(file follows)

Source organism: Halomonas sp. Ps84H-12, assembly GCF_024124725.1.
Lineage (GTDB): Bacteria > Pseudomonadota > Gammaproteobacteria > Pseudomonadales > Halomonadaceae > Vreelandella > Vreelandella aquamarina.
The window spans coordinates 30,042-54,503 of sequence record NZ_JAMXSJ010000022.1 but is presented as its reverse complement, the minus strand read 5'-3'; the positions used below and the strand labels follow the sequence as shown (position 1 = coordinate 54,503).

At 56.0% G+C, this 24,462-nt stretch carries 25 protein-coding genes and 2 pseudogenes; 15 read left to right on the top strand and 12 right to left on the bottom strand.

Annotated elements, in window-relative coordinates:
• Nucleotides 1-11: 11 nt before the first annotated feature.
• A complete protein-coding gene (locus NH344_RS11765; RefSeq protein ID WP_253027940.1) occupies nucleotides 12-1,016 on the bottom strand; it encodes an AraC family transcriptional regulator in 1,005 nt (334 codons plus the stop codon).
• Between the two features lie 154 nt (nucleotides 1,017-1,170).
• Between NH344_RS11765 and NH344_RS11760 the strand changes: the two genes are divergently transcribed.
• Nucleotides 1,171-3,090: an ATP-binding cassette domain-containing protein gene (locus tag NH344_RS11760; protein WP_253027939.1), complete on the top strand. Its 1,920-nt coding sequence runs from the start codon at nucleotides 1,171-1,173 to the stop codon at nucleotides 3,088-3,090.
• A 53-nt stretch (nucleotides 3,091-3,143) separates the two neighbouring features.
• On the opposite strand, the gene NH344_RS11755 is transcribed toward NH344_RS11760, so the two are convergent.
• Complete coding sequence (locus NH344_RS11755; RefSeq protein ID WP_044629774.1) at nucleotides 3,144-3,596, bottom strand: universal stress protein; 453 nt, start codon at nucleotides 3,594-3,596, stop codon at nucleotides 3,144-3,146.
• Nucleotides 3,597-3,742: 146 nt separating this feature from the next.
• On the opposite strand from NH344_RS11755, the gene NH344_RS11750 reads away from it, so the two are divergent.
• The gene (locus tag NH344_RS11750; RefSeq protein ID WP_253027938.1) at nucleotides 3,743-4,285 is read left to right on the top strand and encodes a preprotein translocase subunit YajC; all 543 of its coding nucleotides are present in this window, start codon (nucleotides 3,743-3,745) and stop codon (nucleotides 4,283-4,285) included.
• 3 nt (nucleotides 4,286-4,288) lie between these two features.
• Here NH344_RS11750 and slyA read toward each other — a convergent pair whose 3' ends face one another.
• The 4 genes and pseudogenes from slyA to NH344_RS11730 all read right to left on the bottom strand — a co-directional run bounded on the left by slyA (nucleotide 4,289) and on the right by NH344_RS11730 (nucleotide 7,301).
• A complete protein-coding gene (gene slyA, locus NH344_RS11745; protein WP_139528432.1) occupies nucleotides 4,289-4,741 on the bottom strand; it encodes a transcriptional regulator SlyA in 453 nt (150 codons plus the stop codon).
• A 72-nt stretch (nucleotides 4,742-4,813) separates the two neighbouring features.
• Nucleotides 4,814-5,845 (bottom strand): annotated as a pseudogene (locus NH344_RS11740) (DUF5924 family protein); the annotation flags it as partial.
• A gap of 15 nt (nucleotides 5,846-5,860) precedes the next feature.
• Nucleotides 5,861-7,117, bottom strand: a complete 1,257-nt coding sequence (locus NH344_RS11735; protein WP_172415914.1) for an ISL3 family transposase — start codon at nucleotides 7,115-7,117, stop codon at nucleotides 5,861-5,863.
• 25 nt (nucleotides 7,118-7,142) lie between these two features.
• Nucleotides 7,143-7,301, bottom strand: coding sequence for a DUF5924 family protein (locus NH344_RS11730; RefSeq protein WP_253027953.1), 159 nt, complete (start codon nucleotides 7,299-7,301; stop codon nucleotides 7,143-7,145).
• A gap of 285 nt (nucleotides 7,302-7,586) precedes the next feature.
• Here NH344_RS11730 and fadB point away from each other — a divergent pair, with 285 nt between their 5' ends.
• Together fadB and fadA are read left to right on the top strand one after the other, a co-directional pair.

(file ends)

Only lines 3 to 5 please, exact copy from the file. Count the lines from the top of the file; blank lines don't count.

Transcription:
The window spans coordinates 30,042-54,503 of sequence record NZ_JAMXSJ010000022.1 but is presented as its reverse complement, the minus strand read 5'-3'; the positions used below and the strand labels follow the sequence as shown (position 1 = coordinate 54,503).

At 56.0% G+C, this 24,462-nt stretch carries 25 protein-coding genes and 2 pseudogenes; 15 read left to right on the top strand and 12 right to left on the bottom strand.

Annotated elements, in window-relative coordinates: